Testing Reveals Tummy Trouble

Around the same time, our daughter had a triple-scope of her GI system.  The doctors wanted to know if she had celiac disease.  (Celiac disease causes the body to get sick when a person eats wheat.) Instead, we found out that she had very bad reflux disease (GERD).  The GERD made her belly and throat hurt a lot. Right away, she started medicine to reduce the amount of acid in her stomach.  And we changed her diet to remove the food that hurt her tummy the most.

At our next meeting with the school, we talked about my daughter’s behavior problems again. The school said they saw a problem every afternoon around 1 PM.

Putting It Together

At the meeting, we shared the “home update.” Part of the update included the results of the tummy testing.  We also talked about the changes to her diet that we were making at home.  One of the teachers spoke up.  “I guess we should stop letting her buy orange juice at lunch every day?”  And there it was.  We had our answer to the afternoon behavior problems.  Orange juice can increase painful reflux, and probably made her tummy hurt every day.

Figuring Out Our Mistake

We had all attributed her behavior to her disability. Low energy? We figured it was due to Down syndrome.  Feeling overwhelmed by the classwork, and the language demands of her peers?  That was caused by her low IQ.  The school was so certain that her behavior was related to her disability, and not a sign of something medical, that they let weeks elapse before bringing the problem to our attention.  As her parents, we did not suspect a medical cause either.  It was only luck and good timing that caused us to do the GI testing at that time, giving us the answer to a question we didn’t know we still had.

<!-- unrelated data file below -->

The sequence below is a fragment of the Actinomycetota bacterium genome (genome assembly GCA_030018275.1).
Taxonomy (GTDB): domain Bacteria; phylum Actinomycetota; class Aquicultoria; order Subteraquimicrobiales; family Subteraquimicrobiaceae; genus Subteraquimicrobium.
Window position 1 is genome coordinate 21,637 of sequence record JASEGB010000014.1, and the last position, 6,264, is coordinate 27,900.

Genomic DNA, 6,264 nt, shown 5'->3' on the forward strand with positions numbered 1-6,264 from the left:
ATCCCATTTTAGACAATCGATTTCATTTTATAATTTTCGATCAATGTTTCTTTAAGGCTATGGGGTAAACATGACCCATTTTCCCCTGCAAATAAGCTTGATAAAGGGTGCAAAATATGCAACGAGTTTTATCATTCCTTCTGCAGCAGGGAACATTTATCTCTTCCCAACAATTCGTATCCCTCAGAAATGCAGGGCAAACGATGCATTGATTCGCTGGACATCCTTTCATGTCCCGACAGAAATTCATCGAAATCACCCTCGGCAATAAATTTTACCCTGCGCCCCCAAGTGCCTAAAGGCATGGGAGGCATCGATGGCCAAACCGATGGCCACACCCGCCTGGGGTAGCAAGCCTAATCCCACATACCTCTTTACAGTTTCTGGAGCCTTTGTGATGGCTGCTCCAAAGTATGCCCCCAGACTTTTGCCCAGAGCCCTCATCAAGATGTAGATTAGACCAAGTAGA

The Research

For people with intellectual disabilities, physical distress is often associated with changes in mood, mental status, and behavior, as a significant “setting event” (an event that increases the probability of occurrence of problem behaviors). (Gardner & Whalen, 1996;, Gunsett, Mulick, Fernald & Martin, 1989; Carr, Smith, Giacin, Whelan, & Pancari, 2003).

Despite the documented link between health concerns and problem behaviors, medical causes for agitated behavior may frequently be missed in people with ID because they are often poor reporters of their own health issues. (Charlot, Abend, Ravin, Mastis, Hunt & Deutsch, 2011)


When a change in behavior is observed, medical causes should be considered first.  This is true of all children.  It is especially true for children with ID.  Children with ID are often less able to share that they are hurting somewhere. And research has demonstrated that behavior problems due to health issues are missed in people with ID.  Their caretakers should first figure out if any behavior is related to a medical cause.

For more information about behavior issues that are not caused by health issues, the book Supporting Positive Behavior in Children and Teens with Down Syndrome contains a wealth of information. (David Stein, Psy.D., Woodbine House, 2016)

High Blood Sugar

Person testing their blood

As a future health worker, I am worried about how people with disabilities are getting sick with diabetes.

What is diabetes?

• Diabetes is a disease in which blood sugar is too high.

What can be done to prevent diabetes in people with disabilities?

  1. Have your blood tested.
  2. Be active every day.
  3. Eat healthy food.
  4. Use portion size.
  5. Have a healthy weight.
  6. Use medicine in a good manner.
  7. Do not smoke.
  8. Use sun protection.
  9. Improve your health literacy.

For more information visit these websites.

Health Care Professionals and Students Volunteer at Health Screenings

The success of the Special Olympics(SO) is dependent on the volunteerism of thousands of people who donate their time and energy to coach, guide and advise the athletes. In addition, Health care professionals and students volunteer to ensure the success of the FUNfitness and Healthy Athletes programs.